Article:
Management information systems senior
Just as I thought the semester couldn’t get any better, March proved me wrong. This month I had multiple opportunities to explore the inner workings and day to day operations of the D.C. Metropolitan Police Department. From going on a ride-along to training with the SWAT team, it’s truly been an awesome experience so far. What makes it even better is that I have the satisfaction of knowing that I have a subtle role in protecting the nation’s capital.
Little did I know, it could apparently still snow in Spring! I had a blast in our recent snowball fight and enjoyed the wintery wonderland that I call home this semester. I also had the opportunity to participate in the historic ‘March For Our Lives’ last weekend that brought together over 500,000 demonstrators here in D.C.! It was truly a breathtaking experience getting to see the first amendment in action up close.
Lastly, I crossed off a few more tourist items from my bucket list. I finally explored Union Market and now I can’t stop going every weekend for lunch. Walking through the Newseum and getting to see an actual part of the Berlin Wall was amazing! Thanks to the generosity of my fellow interns that work on the Hill, I had an exclusive tour of the Capital and even got to stand in Congresswoman Sheila Jackson Lee’s office!
I honestly can’t believe how fast time is flying. By this time next month, I will be back on campus. I hope to make the best of it and make Bauer proud!
Baig submitted these photos:
Accounting and finance junior
At UH, I serve as Vice Chair of the Student Fees Advisory Committee (SFAC). In this role, I help allocate $22.3 million of student service fees to different organizations and departments across the University. The work is detail-oriented and, if done thoroughly, slightly tedious. However, the opportunity to impact the student experience in such a direct way is humbling.
In March, I did the same thing with the federal government.
Every year, the government goes through the appropriations process, deciding how much funding to provide to different departments, agencies, and programs. Every congressional office submits a letter of requests to each of the 12 appropriations subcommittees. These letters share the Congressmens’ priorities, suggesting what programs should be funded and at what amounts. In a sense, this whole process is similar to that of SFAC; receiving requests, deciding priorities, and approving funding. However, there’s one key difference — instead of working in the millions, we’re working in the billions.
I worked hands-on with this process (lovingly called “approps” on the Hill). I organized letters from departments, recommended priorities, and wrote the final letters for the subcommittees. During approps season, a mania of interns pound through the halls of Congress, bouncing between offices for signatures on letters. Staffers have an eerie, zombie-eyed gaze as they’re cooped in cubicles into the wee hours of the morning, sorting through thousands of funding requests. The task is grueling, but the federal budget that it creates impacts every American. Bauer in D.C. has given me the opportunity to witness the Hill hysteria and to play my own small part in it.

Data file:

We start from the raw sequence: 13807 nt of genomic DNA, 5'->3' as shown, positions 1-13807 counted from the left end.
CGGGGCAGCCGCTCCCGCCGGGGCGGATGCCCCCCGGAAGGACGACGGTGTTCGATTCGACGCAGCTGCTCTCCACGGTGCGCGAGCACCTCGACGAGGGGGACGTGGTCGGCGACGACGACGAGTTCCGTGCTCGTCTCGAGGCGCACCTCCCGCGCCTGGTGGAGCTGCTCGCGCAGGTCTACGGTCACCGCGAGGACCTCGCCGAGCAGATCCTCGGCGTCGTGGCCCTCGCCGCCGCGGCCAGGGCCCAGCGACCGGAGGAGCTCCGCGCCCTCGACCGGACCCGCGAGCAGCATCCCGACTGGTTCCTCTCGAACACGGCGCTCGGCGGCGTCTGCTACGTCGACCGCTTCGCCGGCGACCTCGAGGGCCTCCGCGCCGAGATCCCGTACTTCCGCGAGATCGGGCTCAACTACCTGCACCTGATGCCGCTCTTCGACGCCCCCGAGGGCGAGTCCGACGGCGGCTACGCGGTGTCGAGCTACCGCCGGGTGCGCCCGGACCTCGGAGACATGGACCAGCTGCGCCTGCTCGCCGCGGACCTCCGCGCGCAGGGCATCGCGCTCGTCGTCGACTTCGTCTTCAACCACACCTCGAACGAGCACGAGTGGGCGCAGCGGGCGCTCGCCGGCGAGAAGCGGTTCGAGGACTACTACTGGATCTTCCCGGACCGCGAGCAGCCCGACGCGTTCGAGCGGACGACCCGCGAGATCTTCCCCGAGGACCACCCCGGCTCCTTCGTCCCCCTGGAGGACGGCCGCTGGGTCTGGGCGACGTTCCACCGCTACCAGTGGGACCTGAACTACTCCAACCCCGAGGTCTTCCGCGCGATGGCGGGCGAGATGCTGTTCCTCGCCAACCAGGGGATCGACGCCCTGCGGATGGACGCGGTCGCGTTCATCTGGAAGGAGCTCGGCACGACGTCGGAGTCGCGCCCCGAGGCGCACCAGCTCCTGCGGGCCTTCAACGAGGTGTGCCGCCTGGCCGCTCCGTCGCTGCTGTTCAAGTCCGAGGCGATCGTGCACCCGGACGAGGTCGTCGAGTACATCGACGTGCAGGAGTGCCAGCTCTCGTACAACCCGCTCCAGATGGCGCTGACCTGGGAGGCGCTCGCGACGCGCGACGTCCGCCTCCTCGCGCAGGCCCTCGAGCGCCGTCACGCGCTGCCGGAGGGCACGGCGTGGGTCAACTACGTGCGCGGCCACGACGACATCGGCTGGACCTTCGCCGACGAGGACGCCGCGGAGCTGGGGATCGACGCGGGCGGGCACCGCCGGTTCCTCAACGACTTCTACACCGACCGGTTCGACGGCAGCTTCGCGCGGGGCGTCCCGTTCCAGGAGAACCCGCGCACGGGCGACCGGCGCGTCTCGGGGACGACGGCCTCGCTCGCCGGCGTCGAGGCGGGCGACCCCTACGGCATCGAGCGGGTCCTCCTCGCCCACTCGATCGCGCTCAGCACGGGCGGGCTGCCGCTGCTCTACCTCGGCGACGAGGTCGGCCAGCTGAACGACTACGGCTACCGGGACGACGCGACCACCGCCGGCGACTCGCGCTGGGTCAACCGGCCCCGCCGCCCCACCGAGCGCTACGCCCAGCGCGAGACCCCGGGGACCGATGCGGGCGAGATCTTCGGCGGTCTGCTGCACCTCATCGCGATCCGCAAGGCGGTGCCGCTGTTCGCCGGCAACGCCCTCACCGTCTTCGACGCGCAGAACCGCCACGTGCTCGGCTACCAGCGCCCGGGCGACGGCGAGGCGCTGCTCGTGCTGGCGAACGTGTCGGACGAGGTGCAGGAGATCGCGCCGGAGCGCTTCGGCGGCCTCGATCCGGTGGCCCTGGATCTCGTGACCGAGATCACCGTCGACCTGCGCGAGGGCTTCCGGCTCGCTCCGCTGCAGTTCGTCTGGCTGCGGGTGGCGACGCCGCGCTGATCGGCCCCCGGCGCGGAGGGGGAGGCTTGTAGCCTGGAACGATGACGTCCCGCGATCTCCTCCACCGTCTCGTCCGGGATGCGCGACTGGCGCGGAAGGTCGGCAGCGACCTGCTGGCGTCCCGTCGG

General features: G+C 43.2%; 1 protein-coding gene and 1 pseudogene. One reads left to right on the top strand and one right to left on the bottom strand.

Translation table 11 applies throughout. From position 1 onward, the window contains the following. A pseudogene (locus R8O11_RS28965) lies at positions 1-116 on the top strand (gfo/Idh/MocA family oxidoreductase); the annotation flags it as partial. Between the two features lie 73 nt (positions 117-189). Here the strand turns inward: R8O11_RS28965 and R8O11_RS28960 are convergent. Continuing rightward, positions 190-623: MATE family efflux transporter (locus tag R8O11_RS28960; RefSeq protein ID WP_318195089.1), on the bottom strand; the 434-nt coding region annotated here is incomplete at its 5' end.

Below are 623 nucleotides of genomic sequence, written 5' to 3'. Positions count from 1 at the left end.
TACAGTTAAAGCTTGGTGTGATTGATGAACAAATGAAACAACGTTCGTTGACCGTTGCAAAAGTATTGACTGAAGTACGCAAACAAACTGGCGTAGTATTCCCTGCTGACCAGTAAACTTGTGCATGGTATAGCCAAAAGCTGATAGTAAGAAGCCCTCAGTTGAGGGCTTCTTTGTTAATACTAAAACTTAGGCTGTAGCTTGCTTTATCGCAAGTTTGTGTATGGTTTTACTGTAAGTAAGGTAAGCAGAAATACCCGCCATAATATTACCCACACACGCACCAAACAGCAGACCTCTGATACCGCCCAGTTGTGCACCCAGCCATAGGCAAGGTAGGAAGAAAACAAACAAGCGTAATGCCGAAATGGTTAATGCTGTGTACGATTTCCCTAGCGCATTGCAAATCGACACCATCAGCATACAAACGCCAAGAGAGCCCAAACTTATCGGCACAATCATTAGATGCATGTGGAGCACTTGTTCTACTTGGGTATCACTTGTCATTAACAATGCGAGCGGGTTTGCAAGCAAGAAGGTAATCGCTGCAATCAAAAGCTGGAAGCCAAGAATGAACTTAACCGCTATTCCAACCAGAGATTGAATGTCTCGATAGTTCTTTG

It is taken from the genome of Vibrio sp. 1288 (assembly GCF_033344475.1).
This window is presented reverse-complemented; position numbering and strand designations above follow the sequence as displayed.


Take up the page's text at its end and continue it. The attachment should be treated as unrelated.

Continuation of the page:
Teoh submitted these photos:
Management information systems junior
The third month of my time in D.C. comes to an end and I am, frankly speaking, utterly surprised. I am surprised at what I, ironically, thought would surprise me at this point in the internship: how fast the time has passed and how much I have grown as a person due to this experience. These are things that any person who spends an interval abroad during their undergraduate career would expectedly attest to.
But, something that has surprisingly surprised me (weird, I know), is how accustomed I have gotten to this experience and life style. For my entire life, up until three months ago, I had been doing essentially the same thing. I went to school, hung out with friends, did homework, and enjoyed my winter and summer breaks.
When I finally sat down to write this blog post (evidently D.C. hasn’t made me any less of a procrastinator) and did some introspection, I felt that I had nothing to write about because nothing “felt” exciting. But that was the most shocking and surprising realization: my mind has normalized D.C. I have a very specific 9-5 schedule, I allot time to study and relax after work, and allotted more time on weekends to explore the city. I feel as if I’m an actor following the script. Consequently, I marvel at the human mind’s ability to adapt to such radical changes in life style. Especially when these changes came after a lifelong of something else.
Ultimately, that’s one of the most interesting things I’ve come to learn from this experience. I have come to not be as afraid to experience change. Your mind has an uncanny way to take care of you, after all, your mind knows you better than anyone else.